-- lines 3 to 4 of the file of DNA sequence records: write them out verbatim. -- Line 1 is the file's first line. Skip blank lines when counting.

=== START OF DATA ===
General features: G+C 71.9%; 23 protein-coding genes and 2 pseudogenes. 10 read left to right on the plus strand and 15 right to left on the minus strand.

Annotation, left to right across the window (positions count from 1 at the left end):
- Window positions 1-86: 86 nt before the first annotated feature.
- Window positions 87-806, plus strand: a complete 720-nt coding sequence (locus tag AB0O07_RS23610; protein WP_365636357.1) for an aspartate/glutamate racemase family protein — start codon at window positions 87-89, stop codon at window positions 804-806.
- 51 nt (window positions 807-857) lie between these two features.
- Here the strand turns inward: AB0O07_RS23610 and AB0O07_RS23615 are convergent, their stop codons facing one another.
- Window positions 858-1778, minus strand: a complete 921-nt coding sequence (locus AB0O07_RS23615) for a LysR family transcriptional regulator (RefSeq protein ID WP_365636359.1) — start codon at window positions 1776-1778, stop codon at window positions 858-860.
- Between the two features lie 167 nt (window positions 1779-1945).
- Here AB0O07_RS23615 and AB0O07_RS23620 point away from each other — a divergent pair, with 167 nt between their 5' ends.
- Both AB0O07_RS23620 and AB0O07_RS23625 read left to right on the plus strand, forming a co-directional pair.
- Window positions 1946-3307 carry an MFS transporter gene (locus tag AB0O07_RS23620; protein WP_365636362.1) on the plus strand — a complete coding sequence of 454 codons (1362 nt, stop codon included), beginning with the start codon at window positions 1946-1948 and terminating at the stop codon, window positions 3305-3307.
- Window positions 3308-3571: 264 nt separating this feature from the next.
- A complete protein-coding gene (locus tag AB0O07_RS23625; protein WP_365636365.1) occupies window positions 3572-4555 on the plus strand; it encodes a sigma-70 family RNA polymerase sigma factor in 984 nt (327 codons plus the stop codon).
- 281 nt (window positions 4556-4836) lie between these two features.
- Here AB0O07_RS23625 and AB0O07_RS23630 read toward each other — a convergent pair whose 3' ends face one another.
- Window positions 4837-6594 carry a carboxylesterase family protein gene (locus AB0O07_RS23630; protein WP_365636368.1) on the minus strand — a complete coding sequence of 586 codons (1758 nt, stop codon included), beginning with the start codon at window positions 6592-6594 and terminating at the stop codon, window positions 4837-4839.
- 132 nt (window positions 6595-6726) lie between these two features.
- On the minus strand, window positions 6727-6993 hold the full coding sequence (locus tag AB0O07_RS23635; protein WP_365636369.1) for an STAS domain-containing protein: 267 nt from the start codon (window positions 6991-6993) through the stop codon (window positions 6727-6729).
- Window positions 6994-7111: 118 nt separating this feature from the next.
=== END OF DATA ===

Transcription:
- Window positions 1-86: 86 nt before the first annotated feature.
- Window positions 87-806, plus strand: a complete 720-nt coding sequence (locus tag AB0O07_RS23610; protein WP_365636357.1) for an aspartate/glutamate racemase family protein — start codon at window positions 87-89, stop codon at window positions 804-806.